I was considering business events which I’ve attended in the past few months, and ones I’m due to go to in the near future.
I thought to myself, “What makes a good business event?”
As an attendee, what did I enjoy, and what could be done better?
There are a few types of event I’ve been to – each has its own character.
- Local networking events
- Business shows / trade fairs
Local networking events
Welcome to newbies
There’s nothing worse than going into a room of strangers and feeling you’re invisible or unwelcome. I like to see hosts that greet their guests. Bonus points if they introduce you to people they know.
Free tea, coffee and water – and biscuits – are most welcome, even if the event is centred around lunch or dinner.
Business card swap
If the event isn’t too big, the opportunity to hand round business cards to other attendees at the start is helpful. You find out a little bit about someone’s biz, and can contact them later on if you don’t get the chance to talk.
Having a speaker at a networking event gives you a little bit more impetus for going. As talks tend to be short, there’s usually a number of actionable tips, so take notes.
A chance to wander
Some structure is welcome, but I prefer when networking events aren’t too regimented. I like to have a bit of time to chat with people before or after any formalities, and to choose who I speak to.
Sometimes I’ve seen networking organisers suggest 1-on-1s with people you don’t know – this can work well to break the ice.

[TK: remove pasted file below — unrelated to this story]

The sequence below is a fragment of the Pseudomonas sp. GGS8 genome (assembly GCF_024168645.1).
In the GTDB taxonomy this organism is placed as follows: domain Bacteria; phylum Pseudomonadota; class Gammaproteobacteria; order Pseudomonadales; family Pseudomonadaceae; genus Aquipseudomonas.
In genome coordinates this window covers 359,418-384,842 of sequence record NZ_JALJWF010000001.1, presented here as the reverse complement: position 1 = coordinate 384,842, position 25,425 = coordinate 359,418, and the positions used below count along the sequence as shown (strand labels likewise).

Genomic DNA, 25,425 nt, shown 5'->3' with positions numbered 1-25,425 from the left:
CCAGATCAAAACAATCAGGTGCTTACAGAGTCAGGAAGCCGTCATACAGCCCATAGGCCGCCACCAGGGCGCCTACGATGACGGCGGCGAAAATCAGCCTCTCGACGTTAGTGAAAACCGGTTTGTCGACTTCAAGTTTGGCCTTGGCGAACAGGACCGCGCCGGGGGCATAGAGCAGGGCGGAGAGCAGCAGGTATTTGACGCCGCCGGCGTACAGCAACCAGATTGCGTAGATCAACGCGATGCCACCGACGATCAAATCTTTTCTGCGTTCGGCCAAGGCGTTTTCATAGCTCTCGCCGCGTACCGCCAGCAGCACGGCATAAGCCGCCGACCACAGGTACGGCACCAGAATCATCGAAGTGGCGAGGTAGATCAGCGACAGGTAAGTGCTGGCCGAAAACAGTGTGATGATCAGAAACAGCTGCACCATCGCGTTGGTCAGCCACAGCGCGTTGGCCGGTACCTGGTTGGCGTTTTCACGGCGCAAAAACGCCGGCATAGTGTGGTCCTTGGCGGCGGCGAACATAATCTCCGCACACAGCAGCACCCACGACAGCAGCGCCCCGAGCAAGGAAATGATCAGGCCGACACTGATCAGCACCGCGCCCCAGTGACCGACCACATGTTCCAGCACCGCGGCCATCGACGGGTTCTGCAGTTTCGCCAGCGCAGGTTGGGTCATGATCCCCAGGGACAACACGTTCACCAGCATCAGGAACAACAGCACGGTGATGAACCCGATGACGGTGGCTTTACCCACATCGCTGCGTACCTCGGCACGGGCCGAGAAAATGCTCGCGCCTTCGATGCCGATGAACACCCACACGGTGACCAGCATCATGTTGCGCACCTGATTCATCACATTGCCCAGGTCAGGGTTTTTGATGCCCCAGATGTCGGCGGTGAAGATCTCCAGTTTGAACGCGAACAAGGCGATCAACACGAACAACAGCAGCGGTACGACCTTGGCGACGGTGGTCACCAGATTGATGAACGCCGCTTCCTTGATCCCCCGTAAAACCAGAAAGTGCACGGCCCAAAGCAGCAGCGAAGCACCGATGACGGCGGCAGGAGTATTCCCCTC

Business shows / trade fairs
Good choice of venue (applies to conferences too)
The venue can make or break an event.
- Easily findable?
- Accessible by public transport?
- Easy/cheap to park nearby?
- Large enough for the purpose?
- Well laid out?
- Not going to be interrupted by non-attendees?
I’m quite excited about The Content Marketing Academy 2016 being in the Hub in Edinburgh.
I like seeing friendly people when going to events who can answer my questions. Even if it’s just “Where are the toilets?” (That is a very important question!)
The right balance of activities
What’s the focus of the event? It may be an event with exhibitors, speakers or both.
A good plan of the exhibition hall helps if there’s a lot of exhibitors. Seeing a list of exhibitors in advance also helps.
Different types of activity are welcome. I enjoyed the Business 50 interactive events with activities such as speed networking and a cash prize quiz. You had to go round the exhibitors, talk to them and get the name of a playing card from each one. This was a clever way to encourage interaction. I especially liked it as I won the quiz twice!
The Entrepreneurial Spark Opportunity Knocks event I went to in 2015 had mini business surgeries with experts in their field. There was also a pitching competition for startups. Again, innovative ideas.
Reasonably priced refreshments
Don’t ruin the goodwill of visitors by making them pay through the nose for food and drink.
If I must pay more, I’d prefer that some of the proceeds go to charity.
Superb speaker arrangements (applies to conferences too)
There’s a debate to be had about structuring talks. Is it sensible to have talks one after the other, or if the event is big enough, put them on different tracks simultaneously?
One problem with the latter option is that the exhibitor space can rapidly empty when the talks are on. Something that doesn’t please the exhibitors.
Another issue with multiple tracks is scheduling. It’s annoying to find two good speakers on at exactly the same time, knowing you’re going to miss one!